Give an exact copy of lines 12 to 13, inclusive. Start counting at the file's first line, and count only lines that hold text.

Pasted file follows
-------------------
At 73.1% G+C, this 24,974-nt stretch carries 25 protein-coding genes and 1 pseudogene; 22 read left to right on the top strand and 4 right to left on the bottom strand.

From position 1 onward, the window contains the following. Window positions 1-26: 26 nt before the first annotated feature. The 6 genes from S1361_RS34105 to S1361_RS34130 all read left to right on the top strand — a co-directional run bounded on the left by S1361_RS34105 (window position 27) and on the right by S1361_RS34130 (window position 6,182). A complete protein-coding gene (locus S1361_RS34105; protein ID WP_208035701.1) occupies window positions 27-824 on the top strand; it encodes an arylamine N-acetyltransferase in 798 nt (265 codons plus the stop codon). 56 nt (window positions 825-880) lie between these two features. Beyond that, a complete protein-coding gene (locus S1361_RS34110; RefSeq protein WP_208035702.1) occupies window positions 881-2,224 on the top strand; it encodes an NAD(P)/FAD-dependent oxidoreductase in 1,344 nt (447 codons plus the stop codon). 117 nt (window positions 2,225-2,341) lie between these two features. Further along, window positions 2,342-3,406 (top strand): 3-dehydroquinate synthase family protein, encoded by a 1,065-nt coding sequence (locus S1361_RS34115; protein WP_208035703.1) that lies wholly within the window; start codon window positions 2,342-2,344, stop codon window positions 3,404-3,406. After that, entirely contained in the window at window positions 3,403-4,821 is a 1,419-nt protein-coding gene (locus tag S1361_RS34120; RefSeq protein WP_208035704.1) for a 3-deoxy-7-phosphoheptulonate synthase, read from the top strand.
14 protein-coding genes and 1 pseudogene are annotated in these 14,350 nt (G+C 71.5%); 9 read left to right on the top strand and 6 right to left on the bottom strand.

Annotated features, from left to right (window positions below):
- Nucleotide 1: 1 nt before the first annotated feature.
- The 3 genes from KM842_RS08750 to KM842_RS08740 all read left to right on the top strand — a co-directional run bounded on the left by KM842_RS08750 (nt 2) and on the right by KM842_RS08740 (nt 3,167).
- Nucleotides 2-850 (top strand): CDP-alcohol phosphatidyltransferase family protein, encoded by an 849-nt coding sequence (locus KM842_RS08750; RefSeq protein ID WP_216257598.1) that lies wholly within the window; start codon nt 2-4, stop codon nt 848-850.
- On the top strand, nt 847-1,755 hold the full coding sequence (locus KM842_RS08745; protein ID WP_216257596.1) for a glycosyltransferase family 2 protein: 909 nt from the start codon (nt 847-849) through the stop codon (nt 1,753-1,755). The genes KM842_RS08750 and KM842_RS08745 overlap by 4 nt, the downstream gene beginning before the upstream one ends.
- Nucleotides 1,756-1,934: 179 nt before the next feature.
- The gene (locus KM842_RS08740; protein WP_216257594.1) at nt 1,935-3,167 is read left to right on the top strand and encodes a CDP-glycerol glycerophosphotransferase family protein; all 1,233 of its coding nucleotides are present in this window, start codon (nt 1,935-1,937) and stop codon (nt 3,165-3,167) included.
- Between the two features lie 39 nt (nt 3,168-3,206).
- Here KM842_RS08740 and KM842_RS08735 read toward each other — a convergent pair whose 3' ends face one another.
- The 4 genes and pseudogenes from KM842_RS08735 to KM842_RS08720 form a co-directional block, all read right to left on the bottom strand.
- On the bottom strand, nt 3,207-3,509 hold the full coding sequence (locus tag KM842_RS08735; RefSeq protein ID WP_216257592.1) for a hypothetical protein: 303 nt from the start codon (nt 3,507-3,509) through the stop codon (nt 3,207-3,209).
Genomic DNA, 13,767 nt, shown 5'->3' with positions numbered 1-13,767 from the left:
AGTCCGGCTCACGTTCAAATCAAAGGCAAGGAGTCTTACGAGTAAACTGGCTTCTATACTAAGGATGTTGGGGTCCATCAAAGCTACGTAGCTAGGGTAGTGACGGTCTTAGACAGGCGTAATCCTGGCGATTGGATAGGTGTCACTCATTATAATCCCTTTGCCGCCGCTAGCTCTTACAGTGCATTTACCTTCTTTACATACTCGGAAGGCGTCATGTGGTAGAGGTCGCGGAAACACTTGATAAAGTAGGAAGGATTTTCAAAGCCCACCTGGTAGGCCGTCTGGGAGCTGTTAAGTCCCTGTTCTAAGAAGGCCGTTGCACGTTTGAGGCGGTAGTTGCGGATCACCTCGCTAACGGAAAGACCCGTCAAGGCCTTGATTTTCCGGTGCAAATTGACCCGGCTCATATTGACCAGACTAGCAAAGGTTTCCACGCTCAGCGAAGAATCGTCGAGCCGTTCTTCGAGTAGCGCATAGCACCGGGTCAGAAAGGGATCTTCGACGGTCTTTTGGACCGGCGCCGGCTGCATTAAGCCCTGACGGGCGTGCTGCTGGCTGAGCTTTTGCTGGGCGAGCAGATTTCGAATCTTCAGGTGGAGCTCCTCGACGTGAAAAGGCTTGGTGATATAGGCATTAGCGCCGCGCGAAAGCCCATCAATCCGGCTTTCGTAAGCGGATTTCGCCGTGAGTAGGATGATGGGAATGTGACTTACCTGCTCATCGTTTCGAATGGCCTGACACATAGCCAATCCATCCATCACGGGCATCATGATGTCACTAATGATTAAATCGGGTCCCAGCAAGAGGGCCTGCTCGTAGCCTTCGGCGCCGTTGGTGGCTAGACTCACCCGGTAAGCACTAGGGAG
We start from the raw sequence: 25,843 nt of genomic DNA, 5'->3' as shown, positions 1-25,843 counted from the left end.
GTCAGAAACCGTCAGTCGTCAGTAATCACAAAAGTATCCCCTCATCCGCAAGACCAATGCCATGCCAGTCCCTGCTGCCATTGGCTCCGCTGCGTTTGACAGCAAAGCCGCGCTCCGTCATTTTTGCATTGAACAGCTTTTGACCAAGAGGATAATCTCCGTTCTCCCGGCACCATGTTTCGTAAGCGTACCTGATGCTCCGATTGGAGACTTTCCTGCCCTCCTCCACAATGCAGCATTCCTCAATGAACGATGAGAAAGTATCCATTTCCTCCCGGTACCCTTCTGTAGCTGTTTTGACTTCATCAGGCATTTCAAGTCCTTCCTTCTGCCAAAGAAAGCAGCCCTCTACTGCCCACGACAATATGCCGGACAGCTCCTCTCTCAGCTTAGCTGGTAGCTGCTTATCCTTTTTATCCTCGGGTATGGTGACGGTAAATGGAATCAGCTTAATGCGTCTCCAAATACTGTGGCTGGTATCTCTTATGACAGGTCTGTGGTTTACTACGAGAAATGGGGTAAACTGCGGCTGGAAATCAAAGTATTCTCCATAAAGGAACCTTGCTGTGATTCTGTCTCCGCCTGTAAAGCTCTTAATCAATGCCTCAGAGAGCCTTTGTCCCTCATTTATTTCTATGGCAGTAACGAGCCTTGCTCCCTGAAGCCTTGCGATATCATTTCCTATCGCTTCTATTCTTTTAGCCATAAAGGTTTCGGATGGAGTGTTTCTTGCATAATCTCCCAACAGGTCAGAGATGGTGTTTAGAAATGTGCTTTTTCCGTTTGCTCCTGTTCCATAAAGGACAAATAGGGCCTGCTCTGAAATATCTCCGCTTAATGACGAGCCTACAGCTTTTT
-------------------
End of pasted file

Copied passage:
- Here KM842_RS08740 and KM842_RS08735 read toward each other — a convergent pair whose 3' ends face one another.
- The 4 genes and pseudogenes from KM842_RS08735 to KM842_RS08720 form a co-directional block, all read right to left on the bottom strand.